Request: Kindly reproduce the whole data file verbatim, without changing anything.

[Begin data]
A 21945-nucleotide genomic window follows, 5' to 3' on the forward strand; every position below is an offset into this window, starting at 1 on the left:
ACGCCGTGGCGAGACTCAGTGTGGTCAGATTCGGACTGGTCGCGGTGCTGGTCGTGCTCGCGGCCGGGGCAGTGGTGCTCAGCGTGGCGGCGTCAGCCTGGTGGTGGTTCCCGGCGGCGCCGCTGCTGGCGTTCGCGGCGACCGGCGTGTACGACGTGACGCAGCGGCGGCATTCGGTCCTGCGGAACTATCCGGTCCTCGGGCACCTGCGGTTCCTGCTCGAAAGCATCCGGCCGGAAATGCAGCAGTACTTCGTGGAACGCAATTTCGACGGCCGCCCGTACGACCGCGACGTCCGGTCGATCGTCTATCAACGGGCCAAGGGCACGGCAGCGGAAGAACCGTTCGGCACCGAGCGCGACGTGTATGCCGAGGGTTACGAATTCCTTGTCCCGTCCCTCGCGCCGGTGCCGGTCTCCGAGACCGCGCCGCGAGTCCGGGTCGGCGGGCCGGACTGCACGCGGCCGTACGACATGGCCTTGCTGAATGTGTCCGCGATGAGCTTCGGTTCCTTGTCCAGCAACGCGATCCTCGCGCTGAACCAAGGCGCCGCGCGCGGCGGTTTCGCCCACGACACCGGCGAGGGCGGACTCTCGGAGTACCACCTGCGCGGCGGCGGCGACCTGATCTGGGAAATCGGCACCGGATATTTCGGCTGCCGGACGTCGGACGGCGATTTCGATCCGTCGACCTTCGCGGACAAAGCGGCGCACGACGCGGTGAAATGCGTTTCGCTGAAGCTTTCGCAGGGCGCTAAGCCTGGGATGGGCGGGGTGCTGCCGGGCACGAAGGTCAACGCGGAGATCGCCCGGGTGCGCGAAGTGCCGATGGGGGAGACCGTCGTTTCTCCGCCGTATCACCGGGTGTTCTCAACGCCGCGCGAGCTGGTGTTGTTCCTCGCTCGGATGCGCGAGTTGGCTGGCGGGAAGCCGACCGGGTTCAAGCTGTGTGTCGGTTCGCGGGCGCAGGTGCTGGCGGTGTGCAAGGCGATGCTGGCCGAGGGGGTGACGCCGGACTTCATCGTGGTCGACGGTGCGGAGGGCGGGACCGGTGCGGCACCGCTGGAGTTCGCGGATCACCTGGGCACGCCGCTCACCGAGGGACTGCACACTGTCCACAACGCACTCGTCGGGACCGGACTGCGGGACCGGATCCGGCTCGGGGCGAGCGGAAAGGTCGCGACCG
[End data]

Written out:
A 21945-nucleotide genomic window follows, 5' to 3' on the forward strand; every position below is an offset into this window, starting at 1 on the left:
ACGCCGTGGCGAGACTCAGTGTGGTCAGATTCGGACTGGTCGCGGTGCTGGTCGTGCTCGCGGCCGGGGCAGTGGTGCTCAGCGTGGCGGCGTCAGCCTGGTGGTGGTTCCCGGCGGCGCCGCTGCTGGCGTTCGCGGCGACCGGCGTGTACGACGTGACGCAGCGGCGGCATTCGGTCCTGCGGAACTATCCGGTCCTCGGGCACCTGCGGTTCCTGCTCGAAAGCATCCGGCCGGAAATGCAGCAGTACTTCGTGGAACGCAATTTCGACGGCCGCCCGTACGACCGCGACGTCCGGTCGATCGTCTATCAACGGGCCAAGGGCACGGCAGCGGAAGAACCGTTCGGCACCGAGCGCGACGTGTATGCCGAGGGTTACGAATTCCTTGTCCCGTCCCTCGCGCCGGTGCCGGTCTCCGAGACCGCGCCGCGAGTCCGGGTCGGCGGGCCGGACTGCACGCGGCCGTACGACATGGCCTTGCTGAATGTGTCCGCGATGAGCTTCGGTTCCTTGTCCAGCAACGCGATCCTCGCGCTGAACCAAGGCGCCGCGCGCGGCGGTTTCGCCCACGACACCGGCGAGGGCGGACTCTCGGAGTACCACCTGCGCGGCGGCGGCGACCTGATCTGGGAAATCGGCACCGGATATTTCGGCTGCCGGACGTCGGACGGCGATTTCGATCCGTCGACCTTCGCGGACAAAGCGGCGCACGACGCGGTGAAATGCGTTTCGCTGAAGCTTTCGCAGGGCGCTAAGCCTGGGATGGGCGGGGTGCTGCCGGGCACGAAGGTCAACGCGGAGATCGCCCGGGTGCGCGAAGTGCCGATGGGGGAGACCGTCGTTTCTCCGCCGTATCACCGGGTGTTCTCAACGCCGCGCGAGCTGGTGTTGTTCCTCGCTCGGATGCGCGAGTTGGCTGGCGGGAAGCCGACCGGGTTCAAGCTGTGTGTCGGTTCGCGGGCGCAGGTGCTGGCGGTGTGCAAGGCGATGCTGGCCGAGGGGGTGACGCCGGACTTCATCGTGGTCGACGGTGCGGAGGGCGGGACCGGTGCGGCACCGCTGGAGTTCGCGGATCACCTGGGCACGCCGCTCACCGAGGGACTGCACACTGTCCACAACGCACTCGTCGGGACCGGACTGCGGGACCGGATCCGGCTCGGGGCGAGCGGAAAGGTCGCGACCG